Avoiding Dark Patterns in Web Design


Most modern website designers strive to deliver an honest user experience. Some, however, will do anything to boost conversion rates – even going as far as to trick users into taking certain actions.

All digital interactions come with a level of risk from cybercriminals, but some unethical web design practices cross the line into criminality. Learning what “dark patterns” are and how to avoid them can help your brand steer clear of this extremely harmful mistake.

A Fine Line Between Influencing User Behavior and Tricking People

We’ve all experienced it – clickbait that sends us to sketchy landing pages, false pop-up advertisements telling us to click here to prevent computer viruses, emails that use spammy lingo to grab attention.

The World Wide Web has been around for 30 years, and cyber scam artists just as long. Savvy web users know how to identify most scams and avoid them. Unfortunately, unethical web design practices are blurring the lines between true and false, and making it more difficult to spot tricks.

When users browse the internet, they do so with some degree of caution. Most people have developed a healthy wariness, triggered by things like poorly designed websites and annoying pop-up advertisements.

Users have fallen prey to cybercriminals that steal sensitive information or dump viruses onto their devices too often to blindly trust web content. Yet some website designers have found a way to avoid user suspicion and trick them into falling into their traps – using dark patterns in UI development.

What are Dark Patterns?

UI is the heart of website design and functionality. Dark patterns in UI are the tricks websites and apps use to trap users into signing up for or buying something accidentally. The purpose of dark patterns in UI design is to hide the real intentions of the website and/or company from the user until it’s too late.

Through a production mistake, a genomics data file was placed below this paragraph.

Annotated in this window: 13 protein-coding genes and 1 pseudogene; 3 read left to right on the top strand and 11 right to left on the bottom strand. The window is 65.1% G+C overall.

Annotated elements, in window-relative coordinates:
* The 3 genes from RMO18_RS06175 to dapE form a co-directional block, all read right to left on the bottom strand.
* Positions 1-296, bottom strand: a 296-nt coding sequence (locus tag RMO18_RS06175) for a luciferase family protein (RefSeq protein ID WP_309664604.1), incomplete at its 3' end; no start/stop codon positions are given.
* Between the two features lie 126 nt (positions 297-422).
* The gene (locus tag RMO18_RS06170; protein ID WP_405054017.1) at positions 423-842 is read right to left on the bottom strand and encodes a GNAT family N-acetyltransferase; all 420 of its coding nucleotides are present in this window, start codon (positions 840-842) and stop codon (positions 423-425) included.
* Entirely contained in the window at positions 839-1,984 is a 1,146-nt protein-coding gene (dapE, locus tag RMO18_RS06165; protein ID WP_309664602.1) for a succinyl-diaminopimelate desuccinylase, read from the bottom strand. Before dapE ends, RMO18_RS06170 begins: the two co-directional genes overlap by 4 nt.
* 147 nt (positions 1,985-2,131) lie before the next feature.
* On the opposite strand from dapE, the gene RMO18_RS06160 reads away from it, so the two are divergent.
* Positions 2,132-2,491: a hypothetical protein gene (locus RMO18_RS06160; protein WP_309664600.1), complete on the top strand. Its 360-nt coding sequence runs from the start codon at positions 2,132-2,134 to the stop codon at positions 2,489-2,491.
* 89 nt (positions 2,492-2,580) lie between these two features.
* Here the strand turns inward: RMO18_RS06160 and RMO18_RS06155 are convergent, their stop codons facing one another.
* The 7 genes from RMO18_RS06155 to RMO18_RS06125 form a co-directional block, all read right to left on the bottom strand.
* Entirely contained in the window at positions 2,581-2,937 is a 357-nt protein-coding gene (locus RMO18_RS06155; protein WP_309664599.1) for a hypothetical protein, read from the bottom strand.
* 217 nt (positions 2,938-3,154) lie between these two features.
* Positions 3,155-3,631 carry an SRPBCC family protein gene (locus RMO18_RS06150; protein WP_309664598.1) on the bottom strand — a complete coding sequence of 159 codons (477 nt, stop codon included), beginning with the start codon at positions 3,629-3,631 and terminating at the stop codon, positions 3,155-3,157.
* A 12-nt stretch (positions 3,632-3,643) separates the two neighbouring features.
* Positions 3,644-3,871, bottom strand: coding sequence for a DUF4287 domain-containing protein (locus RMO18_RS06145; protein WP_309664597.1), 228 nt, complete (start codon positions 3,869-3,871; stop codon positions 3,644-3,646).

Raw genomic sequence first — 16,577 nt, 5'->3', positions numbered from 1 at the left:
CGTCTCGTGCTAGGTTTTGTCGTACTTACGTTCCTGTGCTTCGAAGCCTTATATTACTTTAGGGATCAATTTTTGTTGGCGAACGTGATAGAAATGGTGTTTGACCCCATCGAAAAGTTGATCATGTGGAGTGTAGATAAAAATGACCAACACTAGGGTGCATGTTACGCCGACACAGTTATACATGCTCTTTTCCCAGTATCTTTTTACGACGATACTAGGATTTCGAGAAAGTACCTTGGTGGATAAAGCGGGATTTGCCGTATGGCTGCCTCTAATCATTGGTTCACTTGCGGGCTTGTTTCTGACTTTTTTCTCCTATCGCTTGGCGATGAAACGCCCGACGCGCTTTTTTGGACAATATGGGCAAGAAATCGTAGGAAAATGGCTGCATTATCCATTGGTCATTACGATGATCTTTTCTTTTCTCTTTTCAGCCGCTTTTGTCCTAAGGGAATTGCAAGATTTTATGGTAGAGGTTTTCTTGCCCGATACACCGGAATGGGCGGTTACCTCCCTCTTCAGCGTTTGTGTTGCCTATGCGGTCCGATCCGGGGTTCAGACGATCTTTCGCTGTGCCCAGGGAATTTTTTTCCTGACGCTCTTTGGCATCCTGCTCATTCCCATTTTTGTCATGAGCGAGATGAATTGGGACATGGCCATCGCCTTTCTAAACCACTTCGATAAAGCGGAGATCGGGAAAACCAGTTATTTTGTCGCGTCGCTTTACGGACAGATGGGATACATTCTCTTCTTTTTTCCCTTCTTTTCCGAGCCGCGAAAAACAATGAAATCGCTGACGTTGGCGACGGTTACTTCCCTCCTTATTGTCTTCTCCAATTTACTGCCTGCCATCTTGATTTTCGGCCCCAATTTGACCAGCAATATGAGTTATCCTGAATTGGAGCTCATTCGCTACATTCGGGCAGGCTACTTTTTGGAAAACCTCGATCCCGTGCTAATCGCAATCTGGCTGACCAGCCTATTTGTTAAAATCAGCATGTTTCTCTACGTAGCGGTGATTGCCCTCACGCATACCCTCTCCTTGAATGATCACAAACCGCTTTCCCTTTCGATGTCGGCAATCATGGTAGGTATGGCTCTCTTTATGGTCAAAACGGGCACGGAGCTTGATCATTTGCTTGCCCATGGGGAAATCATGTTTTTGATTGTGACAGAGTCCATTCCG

Companies use dark patterns by taking advantage of the dual readership path – the fact that many readers skim web content.


An unethical company might make certain phrases bold or in a large font, and make the truth of what they’re saying more difficult to find (i.e., in fine print along the very bottom of the page). That way, someone skimming the site would believe the company is saying one thing, when really it’s saying another. Dark patterns are dangerous because they can trick people into taking actions they otherwise wouldn’t have, such as buying a product or subscription.

Some sites may not be aware that the sales tactics they’re using qualify as dark patterns. For example, pushy sales advertisements users have to minimize before accessing the webpage’s content are common tactics many sites use. These dark patterns are becoming less and less acceptable, however.

Google has begun to penalize websites with “intrusive interstitials” – pop-up ads or email capture lightboxes. That’s because users have gotten fed up with these questionable practices, and search engines are taking note.

Learn a few common examples of dark patterns to avoid losing favor with users and falling in the rankings.

Confirm Shaming

One of the most prominent dark patterns found on today’s sites is known as “confirm shaming.” This is when a site generates an email capture lightbox (a window asking for an email address before you can go to the site) with a sentence that makes people who opt out feel ashamed.

For example, a visit to Elle.com will result in a lightbox advertisement, “Get flawless skin.” To make the box go away, you either have to enter your email address or click, “No thanks, I’m not interested in flawless skin.” This passive-aggressive opt-out phrase is an example of confirm shaming. Confirm shaming makes users feel inherently bad about themselves for failing to enter their email addresses and go along with the company’s marketing tactic.

Some websites use phrases such as, “No thanks, I’d rather pay full price,” to make users feel like chumps for not signing up to receive emailed discounts. Confirm shaming may seem like a relatively harmless way to get a message across, but in reality, it makes users feel annoyed, inadequate, and resentful toward the company. These lightboxes have become red flags for site visitors, and can even be enough to result in a lost sale.

Via confirmshaming.tumblr.com

Roach Motels